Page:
"It is not surprising that, as an institution, the Westernized university in Africa is today the key site of struggles for decolonization. In the first place, it is the universities that promised freedom of thought only to stifle it through religiously adhering to a Eurocentric epistemology and Western-centric cultures and practices. In the second place, the university has the highest concentration of young people who are eager to understand why the institution is still maintaining alienating Eurocentric cultures and is not resolving and question of cultural and practical relevance of what it delivers. In the third place, despite the institutional constraints, the university is still the space where ideas are explored endlessly. Finally, it is within the confines of the Westernized university located in Africa that the youth encounter face-to-face epistemic and pedagogical brutalities that provoke them to rebel." (p. 163) 

May
25

Native Colonialism

The people of Ethiopia defeated European attempts to colonize it. However, Dr Yirga argues that in embracing western education and erasing local history and tradition, the institutions and laws put in place colonizing processes, what he calls 'native colonialism'. This is one of the most interesting books I have read of recent, highly recommended to anyone interested in what (de)colonization means, and specifically for readers looking for critical works on education and Ethiopian history. Native Colonialism: Education and the Economy of Violence Against Traditions in Ethiopia (2017) by Yirga Gelaw Woldeyes (Res Sea Press) is a unique book and offers (what many will see as) a provocative take on education in Ethiopia. In so doing, Dr Yirga also offers rich insight into the traditional education system, particularly of his home Lalibela. This is recommended reading. The Introduction and Conclusion appear onlineA few quotes:

"This book attempts to show that beneath the good name of education, there is a constant violence against local traditions that perpetuates the degradation of the lives of the majority whose survival depend on those traditions. The belief in the redemptive power of western education is informed by a colonialist worldview that local traditions and people are primitive. It is also an indictment that privileges westernized elites to speak and act for the rural majority without the latter's consent." (p. 2-3)

"Ethiopia has never been colonized by an alien political power, but a political system similar to colonialism has been institutionalized in the country by native colonizers. The western political ideology of the lite class has become the source of economic, political and social policy. Political parties determine development processes, and modernization is seen as a government-sponsored project rather than an evolutionary process that emerges from people's local experiences. Education has played a central role for the emergence and expansion of native colonialism. It promotes a worldview and culture that produces colonial consciousness. This book critically articulates the historical emergence, ideology and effect of native colonialism." (p. 3)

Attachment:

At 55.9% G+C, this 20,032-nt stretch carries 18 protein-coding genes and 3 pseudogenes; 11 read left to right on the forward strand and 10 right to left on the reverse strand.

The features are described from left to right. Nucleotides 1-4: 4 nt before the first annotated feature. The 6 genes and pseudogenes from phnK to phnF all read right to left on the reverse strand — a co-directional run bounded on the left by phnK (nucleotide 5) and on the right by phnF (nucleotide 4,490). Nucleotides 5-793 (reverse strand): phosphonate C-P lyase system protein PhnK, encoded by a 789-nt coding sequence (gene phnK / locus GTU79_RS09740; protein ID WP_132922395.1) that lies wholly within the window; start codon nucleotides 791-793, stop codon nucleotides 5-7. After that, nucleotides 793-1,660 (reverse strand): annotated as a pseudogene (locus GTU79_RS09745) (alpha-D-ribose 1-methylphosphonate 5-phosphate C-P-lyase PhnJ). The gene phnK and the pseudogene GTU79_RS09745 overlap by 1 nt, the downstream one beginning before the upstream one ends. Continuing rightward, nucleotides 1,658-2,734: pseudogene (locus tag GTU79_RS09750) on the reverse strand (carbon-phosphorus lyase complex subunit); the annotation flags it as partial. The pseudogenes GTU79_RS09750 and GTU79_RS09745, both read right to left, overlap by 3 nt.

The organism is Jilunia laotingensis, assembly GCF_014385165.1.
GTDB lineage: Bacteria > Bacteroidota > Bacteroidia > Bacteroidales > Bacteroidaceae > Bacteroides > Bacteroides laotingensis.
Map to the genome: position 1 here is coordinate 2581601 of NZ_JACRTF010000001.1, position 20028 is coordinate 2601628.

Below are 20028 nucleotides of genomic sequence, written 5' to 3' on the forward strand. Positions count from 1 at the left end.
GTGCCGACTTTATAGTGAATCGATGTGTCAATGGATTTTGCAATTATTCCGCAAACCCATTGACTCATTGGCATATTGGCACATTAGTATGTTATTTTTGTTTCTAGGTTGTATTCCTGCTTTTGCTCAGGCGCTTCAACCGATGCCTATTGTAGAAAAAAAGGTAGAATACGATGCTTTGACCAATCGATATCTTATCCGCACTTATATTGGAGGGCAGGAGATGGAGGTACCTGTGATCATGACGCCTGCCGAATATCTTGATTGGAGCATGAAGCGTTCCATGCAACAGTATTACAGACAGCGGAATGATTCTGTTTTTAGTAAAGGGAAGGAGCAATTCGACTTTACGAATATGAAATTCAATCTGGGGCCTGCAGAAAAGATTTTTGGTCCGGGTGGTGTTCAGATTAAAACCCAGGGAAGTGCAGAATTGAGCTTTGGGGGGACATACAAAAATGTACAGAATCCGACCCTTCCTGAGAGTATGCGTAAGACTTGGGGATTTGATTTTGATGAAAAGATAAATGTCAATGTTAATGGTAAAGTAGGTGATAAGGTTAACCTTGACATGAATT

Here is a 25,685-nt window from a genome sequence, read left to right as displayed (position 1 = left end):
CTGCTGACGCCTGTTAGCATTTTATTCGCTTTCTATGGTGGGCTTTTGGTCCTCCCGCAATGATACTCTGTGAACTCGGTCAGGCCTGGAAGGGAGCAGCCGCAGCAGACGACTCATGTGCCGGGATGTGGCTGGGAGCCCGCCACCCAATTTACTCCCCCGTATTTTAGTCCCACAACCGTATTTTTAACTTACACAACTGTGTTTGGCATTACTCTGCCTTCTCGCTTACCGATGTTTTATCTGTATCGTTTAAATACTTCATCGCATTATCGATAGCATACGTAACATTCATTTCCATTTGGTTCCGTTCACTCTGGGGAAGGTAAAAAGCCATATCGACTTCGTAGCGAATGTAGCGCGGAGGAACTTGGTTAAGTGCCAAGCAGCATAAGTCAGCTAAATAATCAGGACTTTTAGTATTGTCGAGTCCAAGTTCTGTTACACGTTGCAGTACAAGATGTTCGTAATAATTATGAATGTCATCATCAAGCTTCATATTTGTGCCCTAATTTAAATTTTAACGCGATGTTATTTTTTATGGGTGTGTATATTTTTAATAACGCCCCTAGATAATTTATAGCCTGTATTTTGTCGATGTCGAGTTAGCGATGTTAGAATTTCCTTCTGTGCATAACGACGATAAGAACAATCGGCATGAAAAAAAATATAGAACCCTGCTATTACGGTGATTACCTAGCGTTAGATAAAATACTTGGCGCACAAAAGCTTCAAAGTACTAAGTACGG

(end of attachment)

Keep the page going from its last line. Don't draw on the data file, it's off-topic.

"The best way to show the violence of this empire is not to reason based on its own rationalities. This is what most commentators did when they criticize the quality or relevance of the education system. They often start from the education system, not from the meaning of education." (p. 4)

"Imitation, not interpretation, was the principal mechanism by which the new laws were adopted. Following the constitution of 1955, six codes were issued. These include a civil code, a penal code, a commercial code, a maritime code, a civil procedure code, and a criminal procedure code. "These codes were all either drafted by foreign lawyers or inspired by foreign sources" (Vanderlinden, 1966-1967, p. 255)." (p. 107)

"The adoption of western laws had the effect of creating institutions that are violent to tradition. The most significant manifestation of this violence is the silencing of local histories, knowledges and experiences, while reinventing the state as a sole source of authority using instruments of power that are alien to the people." (p. 109)

"...the combined effect of the two senses of alienation creates centeredlessness. First, the education system isolates students from their traditional roots. It declares tradition backward and barbaric; it initiates a sense of mission and a promise of power to students. Alienated from their place of tradition, students make efforts to seize the promises of western knowledge through the formal channels of the state. Although knowledge is presented as a stepping stone or a promise of power, Elitdom has strong barriers that make it difficult for many students to succeed. Consequently, students fall into the condition of powerlessness and meaninglessness." (p. 190)

"...the majority of the rural people are served by young graduates or school leavers who are indoctrinated by the superiority of science and western knowledge over Ethiopian tradition and history. This denies the possibility of developing local wisdom and experience into policy making." (p. 200)